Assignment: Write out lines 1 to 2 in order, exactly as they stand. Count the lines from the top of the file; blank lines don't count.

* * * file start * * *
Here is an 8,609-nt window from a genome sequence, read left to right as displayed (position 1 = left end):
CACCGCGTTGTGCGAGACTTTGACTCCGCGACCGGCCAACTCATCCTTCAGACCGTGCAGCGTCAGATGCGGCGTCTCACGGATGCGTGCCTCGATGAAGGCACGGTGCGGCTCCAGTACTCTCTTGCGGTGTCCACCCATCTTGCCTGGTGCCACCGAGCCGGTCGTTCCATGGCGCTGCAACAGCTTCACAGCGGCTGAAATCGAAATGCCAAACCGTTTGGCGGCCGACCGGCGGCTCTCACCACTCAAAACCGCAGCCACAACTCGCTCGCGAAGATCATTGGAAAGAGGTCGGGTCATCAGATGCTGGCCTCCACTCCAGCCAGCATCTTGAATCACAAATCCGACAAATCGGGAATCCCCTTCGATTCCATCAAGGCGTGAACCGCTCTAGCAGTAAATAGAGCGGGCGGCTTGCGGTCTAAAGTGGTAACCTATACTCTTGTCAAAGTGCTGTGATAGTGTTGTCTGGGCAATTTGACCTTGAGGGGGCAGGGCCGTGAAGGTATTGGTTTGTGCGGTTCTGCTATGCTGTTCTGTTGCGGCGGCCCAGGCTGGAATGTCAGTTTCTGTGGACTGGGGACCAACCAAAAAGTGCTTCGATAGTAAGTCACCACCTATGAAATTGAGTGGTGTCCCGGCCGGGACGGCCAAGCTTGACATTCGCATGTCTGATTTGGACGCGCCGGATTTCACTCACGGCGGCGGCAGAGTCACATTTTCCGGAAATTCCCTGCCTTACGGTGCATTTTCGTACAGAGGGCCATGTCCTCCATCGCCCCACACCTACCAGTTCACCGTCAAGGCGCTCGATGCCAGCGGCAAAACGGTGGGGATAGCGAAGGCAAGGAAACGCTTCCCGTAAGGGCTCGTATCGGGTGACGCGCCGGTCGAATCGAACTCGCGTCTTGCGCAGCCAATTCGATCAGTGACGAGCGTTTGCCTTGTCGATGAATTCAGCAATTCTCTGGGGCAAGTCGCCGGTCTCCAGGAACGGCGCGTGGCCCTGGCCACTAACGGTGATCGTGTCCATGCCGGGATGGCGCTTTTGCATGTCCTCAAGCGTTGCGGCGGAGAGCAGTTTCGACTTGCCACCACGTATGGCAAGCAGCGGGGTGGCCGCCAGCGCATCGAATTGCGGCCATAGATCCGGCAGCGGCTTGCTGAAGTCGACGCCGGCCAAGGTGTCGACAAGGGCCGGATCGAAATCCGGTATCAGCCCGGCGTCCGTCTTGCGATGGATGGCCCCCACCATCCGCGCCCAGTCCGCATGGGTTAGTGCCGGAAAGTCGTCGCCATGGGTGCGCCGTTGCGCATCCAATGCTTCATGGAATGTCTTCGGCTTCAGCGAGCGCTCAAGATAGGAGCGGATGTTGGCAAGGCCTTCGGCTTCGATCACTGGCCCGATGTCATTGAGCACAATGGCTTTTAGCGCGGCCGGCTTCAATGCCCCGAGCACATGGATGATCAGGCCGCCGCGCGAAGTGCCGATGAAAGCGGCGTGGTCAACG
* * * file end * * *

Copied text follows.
Here is an 8,609-nt window from a genome sequence, read left to right as displayed (position 1 = left end):
CACCGCGTTGTGCGAGACTTTGACTCCGCGACCGGCCAACTCATCCTTCAGACCGTGCAGCGTCAGATGCGGCGTCTCACGGATGCGTGCCTCGATGAAGGCACGGTGCGGCTCCAGTACTCTCTTGCGGTGTCCACCCATCTTGCCTGGTGCCACCGAGCCGGTCGTTCCATGGCGCTGCAACAGCTTCACAGCGGCTGAAATCGAAATGCCAAACCGTTTGGCGGCCGACCGGCGGCTCTCACCACTCAAAACCGCAGCCACAACTCGCTCGCGAAGATCATTGGAAAGAGGTCGGGTCATCAGATGCTGGCCTCCACTCCAGCCAGCATCTTGAATCACAAATCCGACAAATCGGGAATCCCCTTCGATTCCATCAAGGCGTGAACCGCTCTAGCAGTAAATAGAGCGGGCGGCTTGCGGTCTAAAGTGGTAACCTATACTCTTGTCAAAGTGCTGTGATAGTGTTGTCTGGGCAATTTGACCTTGAGGGGGCAGGGCCGTGAAGGTATTGGTTTGTGCGGTTCTGCTATGCTGTTCTGTTGCGGCGGCCCAGGCTGGAATGTCAGTTTCTGTGGACTGGGGACCAACCAAAAAGTGCTTCGATAGTAAGTCACCACCTATGAAATTGAGTGGTGTCCCGGCCGGGACGGCCAAGCTTGACATTCGCATGTCTGATTTGGACGCGCCGGATTTCACTCACGGCGGCGGCAGAGTCACATTTTCCGGAAATTCCCTGCCTTACGGTGCATTTTCGTACAGAGGGCCATGTCCTCCATCGCCCCACACCTACCAGTTCACCGTCAAGGCGCTCGATGCCAGCGGCAAAACGGTGGGGATAGCGAAGGCAAGGAAACGCTTCCCGTAAGGGCTCGTATCGGGTGACGCGCCGGTCGAATCGAACTCGCGTCTTGCGCAGCCAATTCGATCAGTGACGAGCGTTTGCCTTGTCGATGAATTCAGCAATTCTCTGGGGCAAGTCGCCGGTCTCCAGGAACGGCGCGTGGCCCTGGCCACTAACGGTGATCGTGTCCATGCCGGGATGGCGCTTTTGCATGTCCTCAAGCGTTGCGGCGGAGAGCAGTTTCGACTTGCCACCACGTATGGCAAGCAGCGGGGTGGCCGCCAGCGCATCGAATTGCGGCCATAGATCCGGCAGCGGCTTGCTGAAGTCGACGCCGGCCAAGGTGTCGACAAGGGCCGGATCGAAATCCGGTATCAGCCCGGCGTCCGTCTTGCGATGGATGGCCCCCACCATCCGCGCCCAGTCCGCATGGGTTAGTGCCGGAAAGTCGTCGCCATGGGTGCGCCGTTGCGCATCCAATGCTTCATGGAATGTCTTCGGCTTCAGCGAGCGCTCAAGATAGGAGCGGATGTTGGCAAGGCCTTCGGCTTCGATCACTGGCCCGATGTCATTGAGCACAATGGCTTTTAGCGCGGCCGGCTTCAATGCCCCGAGCACATGGATGATCAGGCCGCCGCGCGAAGTGCCGATGAAAGCGGCGTGGTCAACG